Note that this definition is different that than introduced in Genovese and Wasserman (2002), although there is no substantial difference.

accept null reject null total
null true
null false
total
Table 1: This table summarizes the outcome of applying a multiple testing procedure to a particular situation involving null hypotheses.

1.2 Threshold procedures

Threshold procedures are of the form

(1)

where is some (measurable) function with values in . As we stated earlier, most multiple testing procedures are of this form, including the BH method. Specifically, following Storey (2002), we may describe the BH method as follows. For , define the following quantities (see Table 1),

and

as well as

This is the FDR of the procedure with rejection region . It is estimated by replacing by , justified by the fact that

. (The first inequality is an equality when all the null P-values are uniformly distributed in

.) This yields

and the BH method may be defined via the threshold,

if it is desired to control the FDR at .

1.3 Scan procedures

Effectively, threshold procedures examine intervals of the form , where . We extend this family of procedures by considering all possible intervals, thus defining scan procedures as those of the form

(2)

where and are some (measurable) functions with values in and such that pointwise. Within this family of procedures, we define a specific procedure in analogy with the definition of the BH method given above.

For , define the following quantities (see Table 1),

and

as well as

This is the FDR of the procedure with rejection region , which we estimate by replacing with , which bounds its expectation, obtaining

and our scan procedure is defined via the interval

(3)

assuming, again, that we desire to control the FDR at . If there are several maximizing intervals, we choose the left-most interval.

Remark 1.

By construction, relying on basic properties of the function , we have that and correspond to P-values, and

(4)

1.4 Contribution and contents

In this paper, following (Storey, 2002; Storey et al., 2004; Genovese and Wasserman, 2002), we consider an asymptotic setting where the scan procedure just defined is indeed able to control the FDR as desired. In the same framework, we also compare, in terms of FNR, the scan procedure with BH procedure, showing that the former is superior to the latter under some specific circumstances, including in power-law location models.

The rest of the paper is organized as follows. In Section 2 we consider our scan procedure’s ability to control the FDR. This is established in an asymptotic setting. In Section 3 we analyze the asymptotic FNR of our scan procedure and compare it with that of the BH procedure. In particular, we derive sufficient conditions under which the scan procedure outperforms the BH procedure. We present the results of numerical experiments in Section 4. Section 5 is a brief discussion section. All proofs are gathered in Section 6.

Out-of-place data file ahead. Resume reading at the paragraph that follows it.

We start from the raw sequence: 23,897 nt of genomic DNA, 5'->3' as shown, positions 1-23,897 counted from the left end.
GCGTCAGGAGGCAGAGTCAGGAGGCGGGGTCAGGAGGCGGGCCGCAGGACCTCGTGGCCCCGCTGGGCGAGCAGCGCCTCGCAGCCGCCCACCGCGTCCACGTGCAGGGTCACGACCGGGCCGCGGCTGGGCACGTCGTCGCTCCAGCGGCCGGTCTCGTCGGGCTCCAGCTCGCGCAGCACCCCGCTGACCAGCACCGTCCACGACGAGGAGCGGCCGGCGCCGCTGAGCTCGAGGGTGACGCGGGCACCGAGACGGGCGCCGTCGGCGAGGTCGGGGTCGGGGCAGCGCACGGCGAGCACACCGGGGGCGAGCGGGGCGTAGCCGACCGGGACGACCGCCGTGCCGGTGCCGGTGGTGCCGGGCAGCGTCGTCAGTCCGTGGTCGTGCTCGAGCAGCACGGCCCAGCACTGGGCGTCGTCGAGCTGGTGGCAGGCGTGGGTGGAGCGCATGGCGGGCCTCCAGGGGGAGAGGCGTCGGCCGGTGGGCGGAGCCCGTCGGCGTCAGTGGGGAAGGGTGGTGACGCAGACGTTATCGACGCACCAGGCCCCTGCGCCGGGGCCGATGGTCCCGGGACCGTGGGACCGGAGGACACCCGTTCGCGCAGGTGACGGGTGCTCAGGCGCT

2 False discovery rate

In this section we examine how the scan procedure defined in Section 1.3 is able to control the false discovery rate (FDR). We start with the following result, which shows that is a conservative point estimate of under any configurations as long as those null hypotheses are uniformly distributed.

Theorem 1.

Suppose the P-values corresponding to true null hypotheses are uniformly distributed in . Then, for any fixed ,

Large scale multiple testing appears in many areas of applications, where is typically of the order of tens or hundreds of thousand. This has led to the consideration of an asymptotic setting where tends to infinity (Storey, 2002; Storey et al., 2004; Genovese and Wasserman, 2002). In detail, the asymptotic framework we consider requires the almost sure pointwise convergence of the empirical distribution of the null P-values and of the empirical distribution of the non-null P-values, or in formula,

(5)

almost surely for any fixed , where is a continuous distribution function on the real line. We assume in addition that the following limit exists,

(6)

For the remaining results, we assume that Conditions (5)-(6) hold. Note that these conditions were also assumed in (Storey et al., 2004).

Remark 2.

This asymptotic framework generalizes the Bayesian model where the null hypotheses are true with probability

and not true with probability , and the null P-values are uniform in and the non-null P-values are -distributed, corresponding to a mixture model where the P-values are iid with distribution function .

Define

which is the pointwise (almost sure) limit of under the above assumptions. Our next result shows that the scan procedure controls the FDR asymptotically. Here, and everywhere else in the paper, will denote the level at which the FDR is to be controlled. We make the dependency of on explicit, but note that other quantities, such as , also depend on .

Theorem 2.

We have

Remark 3.